On Monday, new PERM regulations go into effect. The reasons for the regs, according to the Department of Labor are twofold: (1) to avoid fraudulent submissions; and (2) to add to the employer’s burden of sponsoring a foreign national to make certain that the employer REALLY wants to go through with the time, effort and money required to engage in the process of sponsoring an employee.

Although the goals are understandable, some of the requirements mandated by the rules arguably discriminate against smaller employers, unduly interfere with the attorney-client relationship or simply add additional constraints to the already restrictive and complex process of obtaining permanent residence through employment.

Effective Monday, July 16:

A. Employers must pay all attorney fees and other costs related to the PERM process. Although employees may hire their own separate counsel, the DOL argues that PERM is an employer-based process and all associated costs should be paid for by the employer. The regs and comments stipulate that the employee may not: (1) reimburse the employer or (2) have the PERM related costs taken from his or her salary (even if the difference between the offered and prevailing wages exceeds the costs of the PERM process).

As a result of this regulation, lawyers have been asking what exactly constitutes the “PERM” portion of an entire employment-based immigration process. Can a lawyer offer to do PERM pro bono for the employer and only represent the employee? There will likely be an FAQ issued by the DOL clarifying some of these issues. This restriction on who pays what is only applicable to the PERM process, not at the I-140 or I-485 stages. The penalties for noncompliance are severe and include debarment from the PERM system for employers and attorneys.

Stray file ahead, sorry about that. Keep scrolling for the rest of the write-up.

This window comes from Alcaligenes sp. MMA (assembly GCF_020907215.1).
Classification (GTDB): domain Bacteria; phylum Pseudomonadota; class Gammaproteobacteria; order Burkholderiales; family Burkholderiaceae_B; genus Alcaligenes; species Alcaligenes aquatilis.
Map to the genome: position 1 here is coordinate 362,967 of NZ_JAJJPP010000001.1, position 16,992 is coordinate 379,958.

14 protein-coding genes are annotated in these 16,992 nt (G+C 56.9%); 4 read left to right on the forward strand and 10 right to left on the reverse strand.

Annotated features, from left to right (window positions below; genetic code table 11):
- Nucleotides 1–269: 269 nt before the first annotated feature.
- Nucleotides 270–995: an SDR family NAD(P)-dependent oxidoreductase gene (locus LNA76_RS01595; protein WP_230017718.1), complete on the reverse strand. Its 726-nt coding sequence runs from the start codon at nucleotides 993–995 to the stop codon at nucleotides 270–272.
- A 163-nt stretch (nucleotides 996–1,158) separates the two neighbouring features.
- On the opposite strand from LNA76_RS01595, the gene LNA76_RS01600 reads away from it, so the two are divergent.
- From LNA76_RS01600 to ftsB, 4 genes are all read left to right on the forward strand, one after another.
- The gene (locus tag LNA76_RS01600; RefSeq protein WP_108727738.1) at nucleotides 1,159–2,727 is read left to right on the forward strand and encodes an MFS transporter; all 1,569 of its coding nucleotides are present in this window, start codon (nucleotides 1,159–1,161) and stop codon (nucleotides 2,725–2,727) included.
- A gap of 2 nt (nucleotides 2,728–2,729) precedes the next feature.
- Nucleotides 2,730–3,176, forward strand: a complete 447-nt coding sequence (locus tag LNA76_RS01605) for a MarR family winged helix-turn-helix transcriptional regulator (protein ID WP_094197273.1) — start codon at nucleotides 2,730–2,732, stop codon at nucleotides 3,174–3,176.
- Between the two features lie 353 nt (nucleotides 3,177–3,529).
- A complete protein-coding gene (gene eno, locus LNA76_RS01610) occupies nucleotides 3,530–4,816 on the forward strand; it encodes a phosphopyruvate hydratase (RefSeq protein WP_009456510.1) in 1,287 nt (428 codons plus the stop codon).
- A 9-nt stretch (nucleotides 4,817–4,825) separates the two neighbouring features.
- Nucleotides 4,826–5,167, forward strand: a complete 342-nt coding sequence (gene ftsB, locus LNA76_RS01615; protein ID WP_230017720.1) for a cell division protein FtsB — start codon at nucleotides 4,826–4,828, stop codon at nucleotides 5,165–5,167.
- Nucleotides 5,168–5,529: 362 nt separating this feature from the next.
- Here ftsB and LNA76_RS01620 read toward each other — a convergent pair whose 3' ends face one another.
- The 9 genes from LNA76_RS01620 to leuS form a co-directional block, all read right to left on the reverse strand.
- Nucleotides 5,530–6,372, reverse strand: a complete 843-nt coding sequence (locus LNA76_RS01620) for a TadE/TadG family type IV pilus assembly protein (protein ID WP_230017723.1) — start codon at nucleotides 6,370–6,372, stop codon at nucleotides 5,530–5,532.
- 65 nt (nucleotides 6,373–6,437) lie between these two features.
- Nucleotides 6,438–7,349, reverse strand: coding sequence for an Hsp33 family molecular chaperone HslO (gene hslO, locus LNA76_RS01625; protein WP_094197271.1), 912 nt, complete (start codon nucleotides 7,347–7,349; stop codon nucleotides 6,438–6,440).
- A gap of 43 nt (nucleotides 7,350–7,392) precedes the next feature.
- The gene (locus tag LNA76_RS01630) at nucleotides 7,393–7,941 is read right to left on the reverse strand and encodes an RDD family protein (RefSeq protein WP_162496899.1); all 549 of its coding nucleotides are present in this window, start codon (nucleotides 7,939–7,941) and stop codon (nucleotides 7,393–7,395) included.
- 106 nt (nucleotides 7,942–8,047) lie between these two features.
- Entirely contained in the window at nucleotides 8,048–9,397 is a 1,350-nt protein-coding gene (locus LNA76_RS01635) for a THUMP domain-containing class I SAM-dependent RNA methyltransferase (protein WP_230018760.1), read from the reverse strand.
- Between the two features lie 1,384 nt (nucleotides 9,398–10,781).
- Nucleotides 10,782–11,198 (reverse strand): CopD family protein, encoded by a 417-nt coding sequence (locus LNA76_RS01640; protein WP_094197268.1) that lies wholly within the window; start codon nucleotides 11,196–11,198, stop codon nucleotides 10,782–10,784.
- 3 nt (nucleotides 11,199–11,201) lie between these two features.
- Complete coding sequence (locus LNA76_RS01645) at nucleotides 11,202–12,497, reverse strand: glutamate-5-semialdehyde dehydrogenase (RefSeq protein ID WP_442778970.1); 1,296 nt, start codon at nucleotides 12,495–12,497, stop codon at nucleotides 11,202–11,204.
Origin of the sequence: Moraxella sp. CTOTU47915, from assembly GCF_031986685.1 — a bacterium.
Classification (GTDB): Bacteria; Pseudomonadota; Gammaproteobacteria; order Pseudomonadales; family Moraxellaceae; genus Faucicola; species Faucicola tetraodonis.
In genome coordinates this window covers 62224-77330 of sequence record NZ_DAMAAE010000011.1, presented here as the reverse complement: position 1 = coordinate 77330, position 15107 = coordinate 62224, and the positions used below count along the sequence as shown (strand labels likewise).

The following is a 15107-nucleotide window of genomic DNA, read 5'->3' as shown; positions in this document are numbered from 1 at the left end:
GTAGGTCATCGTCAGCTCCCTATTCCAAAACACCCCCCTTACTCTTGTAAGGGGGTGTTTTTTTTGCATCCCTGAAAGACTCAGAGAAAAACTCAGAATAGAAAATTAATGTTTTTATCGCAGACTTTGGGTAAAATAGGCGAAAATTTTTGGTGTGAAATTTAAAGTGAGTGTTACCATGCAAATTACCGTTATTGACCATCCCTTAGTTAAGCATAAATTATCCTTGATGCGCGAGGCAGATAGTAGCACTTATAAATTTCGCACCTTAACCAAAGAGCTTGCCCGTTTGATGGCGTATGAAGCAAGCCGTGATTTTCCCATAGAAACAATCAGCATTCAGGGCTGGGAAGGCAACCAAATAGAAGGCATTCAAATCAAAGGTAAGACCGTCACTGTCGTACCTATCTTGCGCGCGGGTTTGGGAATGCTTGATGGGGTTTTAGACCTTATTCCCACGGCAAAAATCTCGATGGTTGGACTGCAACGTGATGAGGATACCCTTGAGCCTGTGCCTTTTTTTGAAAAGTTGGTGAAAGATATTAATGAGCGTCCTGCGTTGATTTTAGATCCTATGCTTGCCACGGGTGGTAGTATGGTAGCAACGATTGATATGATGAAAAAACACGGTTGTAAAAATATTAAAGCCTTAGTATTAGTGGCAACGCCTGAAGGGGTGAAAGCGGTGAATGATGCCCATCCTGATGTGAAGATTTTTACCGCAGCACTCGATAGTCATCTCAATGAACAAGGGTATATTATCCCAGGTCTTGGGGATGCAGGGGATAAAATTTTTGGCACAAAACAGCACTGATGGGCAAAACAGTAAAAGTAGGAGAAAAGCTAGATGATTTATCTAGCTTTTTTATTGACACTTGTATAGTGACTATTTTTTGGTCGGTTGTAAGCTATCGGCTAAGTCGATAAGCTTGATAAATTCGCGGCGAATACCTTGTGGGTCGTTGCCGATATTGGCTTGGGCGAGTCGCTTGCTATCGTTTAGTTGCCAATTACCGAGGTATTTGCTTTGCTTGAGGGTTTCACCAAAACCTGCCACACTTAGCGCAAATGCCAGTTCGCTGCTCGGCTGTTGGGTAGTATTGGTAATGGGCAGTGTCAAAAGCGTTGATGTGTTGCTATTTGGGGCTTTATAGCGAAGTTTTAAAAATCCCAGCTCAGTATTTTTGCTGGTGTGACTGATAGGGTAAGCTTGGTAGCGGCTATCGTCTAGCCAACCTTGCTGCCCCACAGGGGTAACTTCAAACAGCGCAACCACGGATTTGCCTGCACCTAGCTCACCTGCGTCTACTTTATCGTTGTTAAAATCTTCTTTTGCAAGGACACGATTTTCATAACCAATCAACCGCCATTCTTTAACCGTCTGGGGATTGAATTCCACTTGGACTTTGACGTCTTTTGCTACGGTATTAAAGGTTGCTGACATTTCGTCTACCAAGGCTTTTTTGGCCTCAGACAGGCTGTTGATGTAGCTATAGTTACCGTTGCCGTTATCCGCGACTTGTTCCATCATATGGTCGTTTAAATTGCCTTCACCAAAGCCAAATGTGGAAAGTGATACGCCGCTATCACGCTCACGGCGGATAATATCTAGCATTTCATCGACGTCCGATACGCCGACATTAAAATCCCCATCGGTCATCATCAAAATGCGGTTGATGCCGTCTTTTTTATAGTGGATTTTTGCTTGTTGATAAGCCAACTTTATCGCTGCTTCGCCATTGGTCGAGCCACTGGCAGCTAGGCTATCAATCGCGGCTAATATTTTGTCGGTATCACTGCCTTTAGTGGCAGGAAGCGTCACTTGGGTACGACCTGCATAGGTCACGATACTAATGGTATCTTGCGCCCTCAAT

B. Certified PERM applications will expire 180 calendar days after certification. This means that a Form I-140 must be filed within that time or the Labor Certification process would have to start again from scratch.

C. Employer substitution of aliens on labor certification for the purpose of filing an I-140 petition will no longer be allowed.

My two cents:

Smaller employers who are willing to sponsor a foreign national and already agree to go through the paperwork, advertise, interview job applicants, and sign attestations on the application, disclose their tax returns and other financial documents to the CIS, as of Monday will have to pay attorney fees as well, even if the employee would have been willing to pay.

The 180 day shelf-life for PERM applications will serve to rush employers through the process. There are often strategic reasons for waiting to file an I-140, now everyone will be on the clock.

Finally, considering the length of time the process takes and how some job mobility is desirable in today’s day and age, to not allow an employer with an unused approved labor certification for a particular position to replace one candidate with another qualified foreign national is just another draconian measure causing undue burden and expense to employers and immigrants.

Next rant will be about the CIS filing fee increase effective July 30.

Author: Bradley Maged

I'm Brad Maged, an immigration lawyer in Boston, Massachusetts. I help people who want to live and work in the United States and companies that wish to employ them. This blog provides opinion and information on developments in immigration law. Thanks for reading!

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